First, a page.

myalgic encephalomyelitis (ME) - A disease often marked by neurological symptoms, but fatigue is sometimes a symptom as well. Some diagnostic criteria distinguish it from chronic fatigue syndrome, while other diagnostic criteria consider it to be a synonym for chronic fatigue syndrome. A defining characteristic of ME is post-exertional malaise (PEM), or post-exertional neuroimmune exhaustion (PENE), which is a notable exacerbation of symptoms brought on by small exertions. PEM can last for days or weeks. Symptoms can include cognitive impairments, muscle pain (myalgia), trouble remaining upright (orthostatic intolerance), sleep abnormalities, and gastro-intestinal impairments, among others. An estimated 25% of those suffering from ME are housebound or bedbound. The World Health Organization (WHO) classifies ME as a neurological disease.

chronic fatigue syndrome (CFS) - A fatigue-based illness. The term CFS was invented invented by the U.S. Centers for Disease Control as an replacement for myalgic encephalomyelitis (ME). Some view CFS as a neurological disease, others use the term for any unexplained long-term fatigue. Sometimes used as a the term as a synonym of myalgic encephalomyelitis, despite the different diagnostic criteria.

myalgic encephalomyelitis (ME) - A disease often marked by neurological symptoms, but fatigue is sometimes a symptom as well. Some diagnostic criteria distinguish it from chronic fatigue syndrome, while other diagnostic criteria consider it to be a synonym for chronic fatigue syndrome. A defining characteristic of ME is post-exertional malaise (PEM), or post-exertional neuroimmune exhaustion (PENE), which is a notable exacerbation of symptoms brought on by small exertions. PEM can last for days or weeks. Symptoms can include cognitive impairments, muscle pain (myalgia), trouble remaining upright (orthostatic intolerance), sleep abnormalities, and gastro-intestinal impairments, among others. An estimated 25% of those suffering from ME are housebound or bedbound. The World Health Organization (WHO) classifies ME as a neurological disease.

Centers for Disease Control and Prevention (CDC) - The Centers for Disease Control and Prevention is a U.S. government agency dedicated to epidemiology and public health. It operates under the auspices of the Department of Health and Human Services.

myalgic encephalomyelitis (ME) - A disease often marked by neurological symptoms, but fatigue is sometimes a symptom as well. Some diagnostic criteria distinguish it from chronic fatigue syndrome, while other diagnostic criteria consider it to be a synonym for chronic fatigue syndrome. A defining characteristic of ME is post-exertional malaise (PEM), or post-exertional neuroimmune exhaustion (PENE), which is a notable exacerbation of symptoms brought on by small exertions. PEM can last for days or weeks. Symptoms can include cognitive impairments, muscle pain (myalgia), trouble remaining upright (orthostatic intolerance), sleep abnormalities, and gastro-intestinal impairments, among others. An estimated 25% of those suffering from ME are housebound or bedbound. The World Health Organization (WHO) classifies ME as a neurological disease.

chronic fatigue syndrome (CFS) - A fatigue-based illness. The term CFS was invented invented by the U.S. Centers for Disease Control as an replacement for myalgic encephalomyelitis (ME). Some view CFS as a neurological disease, others use the term for any unexplained long-term fatigue. Sometimes used as a the term as a synonym of myalgic encephalomyelitis, despite the different diagnostic criteria.

enterovirus - A genus of RNA viruses which typically enter the body through the respiratory or gastrointestinal systems and sometimes spread to the central nervous system or other parts of the body, causing neurological, cardiac, and other damage. Since the first reports of myalgic encephalomyelitis (ME), enteroviruses have been suspected as a cause of ME. Enteroviruses have also been implicated as the cause of Type I diabetes, congestive heart failure, and other conditions. Enteroviruses include poliovirus, coxsackieviruses, and many others. New enteroviruses and new strains of existing enteroviruses are continuously being discovered. (Learn more: viralzone.expasy.org)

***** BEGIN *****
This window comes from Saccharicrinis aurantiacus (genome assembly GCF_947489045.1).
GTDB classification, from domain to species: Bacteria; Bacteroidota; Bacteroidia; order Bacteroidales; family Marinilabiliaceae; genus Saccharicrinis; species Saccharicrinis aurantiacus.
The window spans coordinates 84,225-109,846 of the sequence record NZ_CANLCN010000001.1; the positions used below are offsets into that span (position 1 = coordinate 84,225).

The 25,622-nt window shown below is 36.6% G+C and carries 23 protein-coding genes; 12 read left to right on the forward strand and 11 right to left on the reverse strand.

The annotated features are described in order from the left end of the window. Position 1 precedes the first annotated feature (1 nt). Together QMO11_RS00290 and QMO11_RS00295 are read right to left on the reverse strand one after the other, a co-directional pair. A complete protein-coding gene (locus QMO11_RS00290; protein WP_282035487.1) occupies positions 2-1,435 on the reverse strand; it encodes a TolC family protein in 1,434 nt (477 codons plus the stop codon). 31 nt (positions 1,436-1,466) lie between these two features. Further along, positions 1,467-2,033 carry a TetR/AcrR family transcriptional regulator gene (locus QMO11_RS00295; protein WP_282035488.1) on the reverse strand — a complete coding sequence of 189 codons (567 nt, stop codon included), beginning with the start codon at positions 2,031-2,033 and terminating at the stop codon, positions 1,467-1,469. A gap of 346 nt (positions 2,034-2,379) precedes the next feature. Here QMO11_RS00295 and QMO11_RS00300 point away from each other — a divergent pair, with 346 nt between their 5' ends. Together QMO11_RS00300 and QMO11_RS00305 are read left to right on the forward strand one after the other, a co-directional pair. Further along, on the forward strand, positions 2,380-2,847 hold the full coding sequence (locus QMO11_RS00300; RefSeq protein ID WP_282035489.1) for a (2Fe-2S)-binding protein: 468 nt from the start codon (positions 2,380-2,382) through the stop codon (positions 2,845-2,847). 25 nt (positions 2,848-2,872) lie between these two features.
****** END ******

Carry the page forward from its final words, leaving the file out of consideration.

enterovirus - A genus of RNA viruses which typically enter the body through the respiratory or gastrointestinal systems and sometimes spread to the central nervous system or other parts of the body, causing neurological, cardiac, and other damage. Since the first reports of myalgic encephalomyelitis (ME), enteroviruses have been suspected as a cause of ME. Enteroviruses have also been implicated as the cause of Type I diabetes, congestive heart failure, and other conditions. Enteroviruses include poliovirus, coxsackieviruses, and many others. New enteroviruses and new strains of existing enteroviruses are continuously being discovered. (Learn more: viralzone.expasy.org)

National Institutes of Health (NIH) - A set of biomedical research institutes operated by the U.S. government, under the auspices of the Department of Health and Human Services.

myalgic encephalomyelitis (ME) - A disease often marked by neurological symptoms, but fatigue is sometimes a symptom as well. Some diagnostic criteria distinguish it from chronic fatigue syndrome, while other diagnostic criteria consider it to be a synonym for chronic fatigue syndrome. A defining characteristic of ME is post-exertional malaise (PEM), or post-exertional neuroimmune exhaustion (PENE), which is a notable exacerbation of symptoms brought on by small exertions. PEM can last for days or weeks. Symptoms can include cognitive impairments, muscle pain (myalgia), trouble remaining upright (orthostatic intolerance), sleep abnormalities, and gastro-intestinal impairments, among others. An estimated 25% of those suffering from ME are housebound or bedbound. The World Health Organization (WHO) classifies ME as a neurological disease.

ME/CFS - An acronym that combines myalgic encephalomyelitis with chronic fatigue syndrome. Sometimes they are combined because people have trouble distinguishing one from the other. Sometimes they are combined because people see them as synonyms of each other.

The information provided at this site is not intended to diagnose or treat any illness.
From MEpedia, a crowd-sourced encyclopedia of ME and CFS science and history.